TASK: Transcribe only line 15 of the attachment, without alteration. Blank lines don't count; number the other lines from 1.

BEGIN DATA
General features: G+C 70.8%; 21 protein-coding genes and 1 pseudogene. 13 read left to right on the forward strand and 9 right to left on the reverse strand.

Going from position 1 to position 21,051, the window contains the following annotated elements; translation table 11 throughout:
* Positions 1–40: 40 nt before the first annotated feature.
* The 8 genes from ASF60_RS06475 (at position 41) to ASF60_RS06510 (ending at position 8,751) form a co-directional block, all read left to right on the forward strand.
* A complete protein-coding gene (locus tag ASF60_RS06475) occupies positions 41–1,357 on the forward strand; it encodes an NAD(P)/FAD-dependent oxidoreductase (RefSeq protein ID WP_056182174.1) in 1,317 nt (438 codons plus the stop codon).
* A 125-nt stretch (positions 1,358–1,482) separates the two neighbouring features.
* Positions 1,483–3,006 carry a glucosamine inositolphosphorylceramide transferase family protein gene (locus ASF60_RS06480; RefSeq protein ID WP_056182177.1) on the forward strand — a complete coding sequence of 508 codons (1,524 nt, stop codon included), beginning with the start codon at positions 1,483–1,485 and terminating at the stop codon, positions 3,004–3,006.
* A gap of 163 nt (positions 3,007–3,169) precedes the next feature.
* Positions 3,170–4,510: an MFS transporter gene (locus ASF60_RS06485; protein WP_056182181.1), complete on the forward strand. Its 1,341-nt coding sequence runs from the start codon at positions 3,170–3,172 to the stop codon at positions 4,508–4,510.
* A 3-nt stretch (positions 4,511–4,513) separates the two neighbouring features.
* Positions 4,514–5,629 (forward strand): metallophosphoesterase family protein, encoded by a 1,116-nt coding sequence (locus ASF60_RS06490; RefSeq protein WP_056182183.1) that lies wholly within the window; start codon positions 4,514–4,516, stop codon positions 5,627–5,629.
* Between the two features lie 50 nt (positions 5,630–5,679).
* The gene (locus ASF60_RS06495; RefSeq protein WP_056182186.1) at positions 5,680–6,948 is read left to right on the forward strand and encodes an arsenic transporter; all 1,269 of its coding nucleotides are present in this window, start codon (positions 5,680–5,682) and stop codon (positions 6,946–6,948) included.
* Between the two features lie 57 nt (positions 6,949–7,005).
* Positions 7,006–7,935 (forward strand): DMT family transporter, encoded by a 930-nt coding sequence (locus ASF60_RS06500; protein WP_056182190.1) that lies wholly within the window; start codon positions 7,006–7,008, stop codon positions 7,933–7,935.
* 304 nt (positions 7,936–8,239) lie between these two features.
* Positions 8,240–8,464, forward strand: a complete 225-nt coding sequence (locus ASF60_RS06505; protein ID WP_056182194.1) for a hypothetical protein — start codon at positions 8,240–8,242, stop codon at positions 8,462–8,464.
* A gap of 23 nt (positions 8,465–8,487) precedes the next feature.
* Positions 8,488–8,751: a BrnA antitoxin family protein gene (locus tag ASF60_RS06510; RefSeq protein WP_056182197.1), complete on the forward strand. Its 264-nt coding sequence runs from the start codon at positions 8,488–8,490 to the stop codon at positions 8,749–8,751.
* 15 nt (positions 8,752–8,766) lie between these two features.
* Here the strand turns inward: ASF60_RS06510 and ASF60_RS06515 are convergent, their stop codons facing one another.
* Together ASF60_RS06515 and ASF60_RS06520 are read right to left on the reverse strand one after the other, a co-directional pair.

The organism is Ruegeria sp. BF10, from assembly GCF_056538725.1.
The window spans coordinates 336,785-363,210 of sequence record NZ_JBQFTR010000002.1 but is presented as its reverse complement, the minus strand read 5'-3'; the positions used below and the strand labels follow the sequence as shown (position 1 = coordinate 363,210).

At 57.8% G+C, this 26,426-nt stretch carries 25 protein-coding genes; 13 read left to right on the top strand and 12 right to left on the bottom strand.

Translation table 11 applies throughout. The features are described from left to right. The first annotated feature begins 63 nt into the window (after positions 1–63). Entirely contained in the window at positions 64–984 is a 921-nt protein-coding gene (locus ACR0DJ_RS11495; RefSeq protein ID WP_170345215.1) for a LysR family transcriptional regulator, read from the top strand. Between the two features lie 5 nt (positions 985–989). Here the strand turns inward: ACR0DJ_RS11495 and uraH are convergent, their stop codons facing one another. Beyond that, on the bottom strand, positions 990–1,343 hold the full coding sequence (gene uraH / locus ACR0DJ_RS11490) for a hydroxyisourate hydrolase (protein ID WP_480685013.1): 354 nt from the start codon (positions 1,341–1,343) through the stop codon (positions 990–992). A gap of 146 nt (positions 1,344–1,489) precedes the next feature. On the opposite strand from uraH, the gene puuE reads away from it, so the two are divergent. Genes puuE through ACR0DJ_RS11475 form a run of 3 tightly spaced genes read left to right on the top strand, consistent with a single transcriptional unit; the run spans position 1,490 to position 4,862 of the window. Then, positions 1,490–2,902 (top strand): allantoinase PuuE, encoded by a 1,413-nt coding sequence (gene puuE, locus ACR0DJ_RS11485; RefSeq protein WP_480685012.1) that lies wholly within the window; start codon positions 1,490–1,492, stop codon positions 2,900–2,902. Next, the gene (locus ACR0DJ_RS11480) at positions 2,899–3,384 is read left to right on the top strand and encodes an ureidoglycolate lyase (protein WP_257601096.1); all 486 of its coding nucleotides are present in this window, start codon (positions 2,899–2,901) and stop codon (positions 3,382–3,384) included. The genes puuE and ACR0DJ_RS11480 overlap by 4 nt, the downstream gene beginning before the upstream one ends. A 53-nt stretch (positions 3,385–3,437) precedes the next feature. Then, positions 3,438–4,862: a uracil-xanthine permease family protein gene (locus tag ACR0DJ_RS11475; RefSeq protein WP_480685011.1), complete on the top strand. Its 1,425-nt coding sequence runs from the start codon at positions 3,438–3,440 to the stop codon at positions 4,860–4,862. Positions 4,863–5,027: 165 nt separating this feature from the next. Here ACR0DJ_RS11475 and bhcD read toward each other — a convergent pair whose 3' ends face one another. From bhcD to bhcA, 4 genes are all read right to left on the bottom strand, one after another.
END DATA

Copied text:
* Positions 7,006–7,935 (forward strand): DMT family transporter, encoded by a 930-nt coding sequence (locus ASF60_RS06500; protein WP_056182190.1) that lies wholly within the window; start codon positions 7,006–7,008, stop codon positions 7,933–7,935.